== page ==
In the process of this grammatical meaning negotiation, Yao’s two actions―in- viting Sun’s engagement (3b) and providing a relevant assistance to Sun (9)―at- tempted to legitimate Sun’s peripheral participation, and Sun’s response to them realized this legitimating, thus Yao succeeded in a claim to linguistic and organizational competence in this group as a full participant, making Sun as the legitimate peripheral one. In other word, the two identified with the practice differently, Yao being a master and Sun a novice, hence, the production of a social structure with an unequal or asymmetric power relation between them. But with the progression of practice, it emerged that Sun identified more in a similar episode, as follows.

Episode 5

35 Yao: 她的男朋友的 “uncle who come back”, 唉,“come back”?这是过去时还是现在时啊?

(His boyfriend’s “uncle who come back”, oh, “come back”? Should the tense here the past or the present?)

36 Lin: 应该用 came 吧?

(I think maybe “came” should be used)

37 Sun: came back 嘛

(Yes. “Came back” should be used here.)

38 Yao: came back, 是不是?过去时?

(You mean “came back”, the past tense?)

39 Sun: 是,哈哈,讲故事嘛。

(Yes. Hahaha, it’s telling the story)

Like Episode 1, this episode is also concerned with the past tense of a verb.

Yao initiated the action of identification and questioned to other members of the group (35), followed by Lin’s tentative answer (36). Sun echoed Lin (37), and it caused Yao ’s questioning to Sun (38), thus elicited Sun’s confirmation of and justification for his echoing words (39). There was no objection to this revision proposal in this interpersonal process, and it was seen adopted in Sun’s second draft, which indicates the success of Sun’s (and also Lin’s) claim to linguistic competence here in this episode of practice, producing a social structure of more close power relation among Sun, Lin and Yao. In other words, Sun was witnessed to increase his identification with the practice, and this increased investment of identity was realized as his discourse contribution got acquiesced by others, enabling him to participate in the practice as competently as Lin and Yao .

But with the progression of the activity, Sun was sometimes also witnessed to turn down the learning opportunity provided for him and dis-identify himself with the practice, as was seen in the following case.

Episode 8

57 Yao: “her boy friend introduced”, introduced 什么意思啊?

(“her boy friend introduced”, introduced? what’s the meaning of it?)

58(合): 哈哈哈。


59 Lin: to his uncle 吧。

(It should be followed by “to his uncle”.)

60a Sun: 要加 to 的?介绍给谁嘛。

(Should “to” added here when you say someone is introduced?)

60b Sun: 这里是大写,这句话要用大写。

(Here should be capitalized.)

61 Yao: 对对对,要加 to 的,介绍。

(Yes. “to” should be added here.)

62 Tu: 什么介绍?

Introduced what?

63 Yao: 把一个女孩介绍给谁嘛

(Introduced a girl to someone.)

64 Lin: introduced to her

(introduced to her)

65 Yao: 这里是大写,这句话开头要大写,

(Here should be capitalized.)

66 Lin: to her uncle嘛。

(to her uncle)

This episode is mainly about the revision of a grammatically incomplete sentence into a complete one.

In this episode, Yao initiated the identification action and presented a puzzle, but his utterance seemed to ask what the meaning of the word “introduced” was (57). Lin interpreted Yao’s question as “what is missing in this sentence?” and uttered his revision proposal (59), which aroused Sun’s doubt as to whether the prepositional structure “to his uncle” should be added to this sentence, but his doubt sounded like a question about whether the preposition “to”, rather than the prepositional structure “to his uncle”, be needed here (60a). So Yao misunderstood Sun’s doubt and made a positive answer (61). In other words, Yao ’s answer might not really match Sun’s question, but Sun thought it did.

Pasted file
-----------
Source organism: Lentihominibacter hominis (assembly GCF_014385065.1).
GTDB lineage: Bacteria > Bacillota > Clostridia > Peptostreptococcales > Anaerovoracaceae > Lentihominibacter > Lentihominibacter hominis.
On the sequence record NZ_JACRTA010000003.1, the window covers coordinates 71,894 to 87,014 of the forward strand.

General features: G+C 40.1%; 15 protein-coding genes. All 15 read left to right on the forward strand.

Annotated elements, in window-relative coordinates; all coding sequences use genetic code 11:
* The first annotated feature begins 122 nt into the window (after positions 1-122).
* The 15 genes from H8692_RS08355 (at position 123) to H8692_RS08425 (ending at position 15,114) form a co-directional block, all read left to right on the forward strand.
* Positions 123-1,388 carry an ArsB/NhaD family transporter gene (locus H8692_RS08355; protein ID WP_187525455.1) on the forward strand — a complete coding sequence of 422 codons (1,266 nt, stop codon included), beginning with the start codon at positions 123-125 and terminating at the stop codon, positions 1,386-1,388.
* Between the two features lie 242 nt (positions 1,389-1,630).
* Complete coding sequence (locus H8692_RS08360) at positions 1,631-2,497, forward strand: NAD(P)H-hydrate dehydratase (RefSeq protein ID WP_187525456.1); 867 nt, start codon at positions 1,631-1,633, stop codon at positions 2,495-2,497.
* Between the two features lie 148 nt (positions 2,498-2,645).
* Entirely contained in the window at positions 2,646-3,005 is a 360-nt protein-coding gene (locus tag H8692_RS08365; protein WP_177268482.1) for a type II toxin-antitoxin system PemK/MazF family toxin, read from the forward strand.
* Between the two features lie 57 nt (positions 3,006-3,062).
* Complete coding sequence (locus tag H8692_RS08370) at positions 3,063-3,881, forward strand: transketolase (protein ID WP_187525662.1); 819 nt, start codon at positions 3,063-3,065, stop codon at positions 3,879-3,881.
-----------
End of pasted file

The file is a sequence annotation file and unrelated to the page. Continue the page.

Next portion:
Here we interpreted Sun’s utterance as a doubt or challenge instead of an inquiry, based on two facts. One is that in the discourse interaction, he did not stop to listen to the other’s response to his utterance, but hurried to switch to the next task immediately, assuming the role of error identification and revision of it all by himself (60b), indicating he became dis-identified with the practice of this task led by Yao and Lin and was initiating the next task of practice controlled by himself at this moment. And this negotiation process produced a social structure of mostly equal power relation between Sun and Yao , that is, the dominant-dominant relationship between them. The other is that in his second draft, we found he did not adopt this revision proposal offered by Lin and Yao .

Another dis-identification was found in Episode 12, as follows:

Episode 12

89 Yao: 好了,还有最后一句,大家意思一下。 “After that, they will change her name. So now she called Harry”.

(Ok. We’ve only the last sentence unrevised. Cheer up! “After that, they will change her name. So now she called Harry”.)

90 Lin: 好短啊,要不再加一个。

(How short it is! Maybe we have to add something.)

91 Yao: 我也这么想啊。

(I agree with you.)

92 Sun: 加什么呢?

(What plot can be added?)

93 Yao: 我不知道哦。

(I don’t know yet.)

94 Lin: She went to the airport, 然后就 changed name 什么的。

(She went to the airport, then something happened and she changed name. A plot like that.)

95 Sun: 不要太过分哦。

(Don’t make too much revision.)

96 Yao: 我感觉这篇文章很灵光啊,简而易改。

(It seems to me this composition is just brief. So it’s easy to revise.)

97 Sun: 我以为差耶,还有什么东西可加的?

(I have thought it’s poor. Anything else that can be added to make it longer?)

98 Lin: 还没想好。

(I haven’t plan it well.)

99 Yao: 哎呀,哎,没了,没啥好改的了。就是短了点嘛。

(Oh, no, nothing can be added, though it is a little too short.)

100 Lin: 短小精悍。

(Brief and concise.)

101 Yao: 是否可以摁一下“暂停”了。

(Shall we press the “pause” key.)

102 Lin: 不知道哎。

(I don’t know.)

This episode is negotiating whether the content of the draft should be revised to make it rich and the composition longer.